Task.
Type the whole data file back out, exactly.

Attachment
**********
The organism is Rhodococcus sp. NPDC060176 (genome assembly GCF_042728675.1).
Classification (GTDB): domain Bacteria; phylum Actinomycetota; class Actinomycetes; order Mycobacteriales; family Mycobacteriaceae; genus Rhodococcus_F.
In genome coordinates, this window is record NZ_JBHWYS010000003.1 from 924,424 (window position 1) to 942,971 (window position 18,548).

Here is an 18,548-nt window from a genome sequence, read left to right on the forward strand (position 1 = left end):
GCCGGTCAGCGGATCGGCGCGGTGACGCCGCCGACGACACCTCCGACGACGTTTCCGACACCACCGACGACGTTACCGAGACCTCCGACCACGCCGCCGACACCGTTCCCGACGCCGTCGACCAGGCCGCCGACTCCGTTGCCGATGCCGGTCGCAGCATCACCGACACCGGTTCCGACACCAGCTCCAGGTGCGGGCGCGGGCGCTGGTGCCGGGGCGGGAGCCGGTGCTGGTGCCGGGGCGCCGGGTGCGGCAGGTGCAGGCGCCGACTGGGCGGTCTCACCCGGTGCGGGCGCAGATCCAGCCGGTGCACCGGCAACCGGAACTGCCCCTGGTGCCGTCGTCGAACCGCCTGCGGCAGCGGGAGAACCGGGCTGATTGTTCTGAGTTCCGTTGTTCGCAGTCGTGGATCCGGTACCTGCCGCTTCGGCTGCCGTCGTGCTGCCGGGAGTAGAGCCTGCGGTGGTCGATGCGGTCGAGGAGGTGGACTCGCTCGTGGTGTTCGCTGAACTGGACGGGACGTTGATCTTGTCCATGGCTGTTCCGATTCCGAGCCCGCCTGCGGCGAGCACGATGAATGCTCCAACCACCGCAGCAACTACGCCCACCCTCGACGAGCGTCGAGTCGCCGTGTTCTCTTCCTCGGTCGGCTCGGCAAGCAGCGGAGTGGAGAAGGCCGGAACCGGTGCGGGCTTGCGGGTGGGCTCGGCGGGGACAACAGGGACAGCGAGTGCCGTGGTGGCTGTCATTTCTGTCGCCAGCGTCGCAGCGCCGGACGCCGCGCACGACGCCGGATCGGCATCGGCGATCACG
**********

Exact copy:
The organism is Rhodococcus sp. NPDC060176 (genome assembly GCF_042728675.1).
Classification (GTDB): domain Bacteria; phylum Actinomycetota; class Actinomycetes; order Mycobacteriales; family Mycobacteriaceae; genus Rhodococcus_F.
In genome coordinates, this window is record NZ_JBHWYS010000003.1 from 924,424 (window position 1) to 942,971 (window position 18,548).

Here is an 18,548-nt window from a genome sequence, read left to right on the forward strand (position 1 = left end):
GCCGGTCAGCGGATCGGCGCGGTGACGCCGCCGACGACACCTCCGACGACGTTTCCGACACCACCGACGACGTTACCGAGACCTCCGACCACGCCGCCGACACCGTTCCCGACGCCGTCGACCAGGCCGCCGACTCCGTTGCCGATGCCGGTCGCAGCATCACCGACACCGGTTCCGACACCAGCTCCAGGTGCGGGCGCGGGCGCTGGTGCCGGGGCGGGAGCCGGTGCTGGTGCCGGGGCGCCGGGTGCGGCAGGTGCAGGCGCCGACTGGGCGGTCTCACCCGGTGCGGGCGCAGATCCAGCCGGTGCACCGGCAACCGGAACTGCCCCTGGTGCCGTCGTCGAACCGCCTGCGGCAGCGGGAGAACCGGGCTGATTGTTCTGAGTTCCGTTGTTCGCAGTCGTGGATCCGGTACCTGCCGCTTCGGCTGCCGTCGTGCTGCCGGGAGTAGAGCCTGCGGTGGTCGATGCGGTCGAGGAGGTGGACTCGCTCGTGGTGTTCGCTGAACTGGACGGGACGTTGATCTTGTCCATGGCTGTTCCGATTCCGAGCCCGCCTGCGGCGAGCACGATGAATGCTCCAACCACCGCAGCAACTACGCCCACCCTCGACGAGCGTCGAGTCGCCGTGTTCTCTTCCTCGGTCGGCTCGGCAAGCAGCGGAGTGGAGAAGGCCGGAACCGGTGCGGGCTTGCGGGTGGGCTCGGCGGGGACAACAGGGACAGCGAGTGCCGTGGTGGCTGTCATTTCTGTCGCCAGCGTCGCAGCGCCGGACGCCGCGCACGACGCCGGATCGGCATCGGCGATCACG